Policy Forum in Washington DC

Asia and the world as seen by border studies:

Implications for US-Japan Relations

Policy Forum held as part of USJI Week



February 28, 2017


10:00 – 11:30 at the

USJI Office Seminar Room
2000 M Street, Washington DC 20006



With the election of Donald Trump as President of the United States, borders are back on the policy table in a big way. Pledging to raise the barriers to entry that exist for flows of both people and products from overseas, the opening weeks of Trump’s time in office have already demonstrated how the desire to reinforce the state’s ability to patrol its putative borders has resulted in broader effects throughout the territory of the United States. In many instances, such effects are felt far from the actual physical borders of the state. All of this is no surprise to border scholars, whose concern with the political effects of broader border processes is now more essential than ever to understanding the course and potential fallout from this newfound concern with shoring up the edges of the nation.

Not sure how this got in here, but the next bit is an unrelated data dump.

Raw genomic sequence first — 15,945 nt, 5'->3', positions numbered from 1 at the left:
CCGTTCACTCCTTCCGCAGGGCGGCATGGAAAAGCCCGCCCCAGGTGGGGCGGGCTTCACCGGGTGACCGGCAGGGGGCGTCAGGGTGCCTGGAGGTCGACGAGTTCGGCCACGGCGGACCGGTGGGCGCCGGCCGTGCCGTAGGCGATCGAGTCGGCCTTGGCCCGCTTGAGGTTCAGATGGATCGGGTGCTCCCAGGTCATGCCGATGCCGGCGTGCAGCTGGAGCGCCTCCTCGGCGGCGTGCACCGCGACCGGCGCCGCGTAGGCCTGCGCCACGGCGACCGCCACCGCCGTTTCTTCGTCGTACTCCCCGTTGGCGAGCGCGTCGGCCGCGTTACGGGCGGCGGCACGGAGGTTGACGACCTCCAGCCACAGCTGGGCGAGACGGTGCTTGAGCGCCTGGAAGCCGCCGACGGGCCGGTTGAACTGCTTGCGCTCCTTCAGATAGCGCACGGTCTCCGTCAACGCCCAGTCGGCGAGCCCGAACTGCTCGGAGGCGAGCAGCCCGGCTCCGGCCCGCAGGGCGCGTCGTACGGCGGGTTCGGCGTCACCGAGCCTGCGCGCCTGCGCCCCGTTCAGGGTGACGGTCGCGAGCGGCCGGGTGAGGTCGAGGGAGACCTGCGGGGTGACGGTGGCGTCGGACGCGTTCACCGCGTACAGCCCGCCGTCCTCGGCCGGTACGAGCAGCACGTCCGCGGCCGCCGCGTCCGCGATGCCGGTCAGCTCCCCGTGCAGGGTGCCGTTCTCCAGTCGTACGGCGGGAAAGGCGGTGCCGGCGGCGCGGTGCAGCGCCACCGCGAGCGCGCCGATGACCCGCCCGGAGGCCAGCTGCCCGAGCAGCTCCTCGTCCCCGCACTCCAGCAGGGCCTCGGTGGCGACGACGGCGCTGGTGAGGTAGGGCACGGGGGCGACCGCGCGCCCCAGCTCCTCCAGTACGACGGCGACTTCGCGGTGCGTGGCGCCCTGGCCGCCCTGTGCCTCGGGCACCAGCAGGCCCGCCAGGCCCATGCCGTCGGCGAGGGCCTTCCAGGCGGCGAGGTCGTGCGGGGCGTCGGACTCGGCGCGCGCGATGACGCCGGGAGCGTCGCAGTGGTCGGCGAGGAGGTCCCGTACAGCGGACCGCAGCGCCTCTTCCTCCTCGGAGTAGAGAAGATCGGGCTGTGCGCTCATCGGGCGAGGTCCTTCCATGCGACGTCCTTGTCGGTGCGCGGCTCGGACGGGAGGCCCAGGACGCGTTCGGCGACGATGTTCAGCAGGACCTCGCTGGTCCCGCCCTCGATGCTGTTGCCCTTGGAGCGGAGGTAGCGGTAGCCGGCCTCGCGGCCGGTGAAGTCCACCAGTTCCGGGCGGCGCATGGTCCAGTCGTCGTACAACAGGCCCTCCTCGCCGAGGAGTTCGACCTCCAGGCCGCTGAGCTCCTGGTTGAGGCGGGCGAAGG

Borders provide both a nexus between national politics and foreign policy and a means of thinking across this artificial divide, allowing us to consider the connections between issues traditionally split between these two spheres.  Our Washington meeting will hear from a number of border policy experts on the outlook for US borders following the elections, and the implications of this for Japan and Asia. Not only are the broader patterns of border politics in the United States equally applicable to Asia, whose states also struggle with the question of how best to maintain and manage national boundaries, but the relations of Japan with its neighbours and the United States are shaped by perceptions of the border. This panel will demonstrate the interrelated nature of global border politics, and seek to highlight the implications for US-Japan relations stemming from border attitudes and policies at play in the US, Japan, and wider region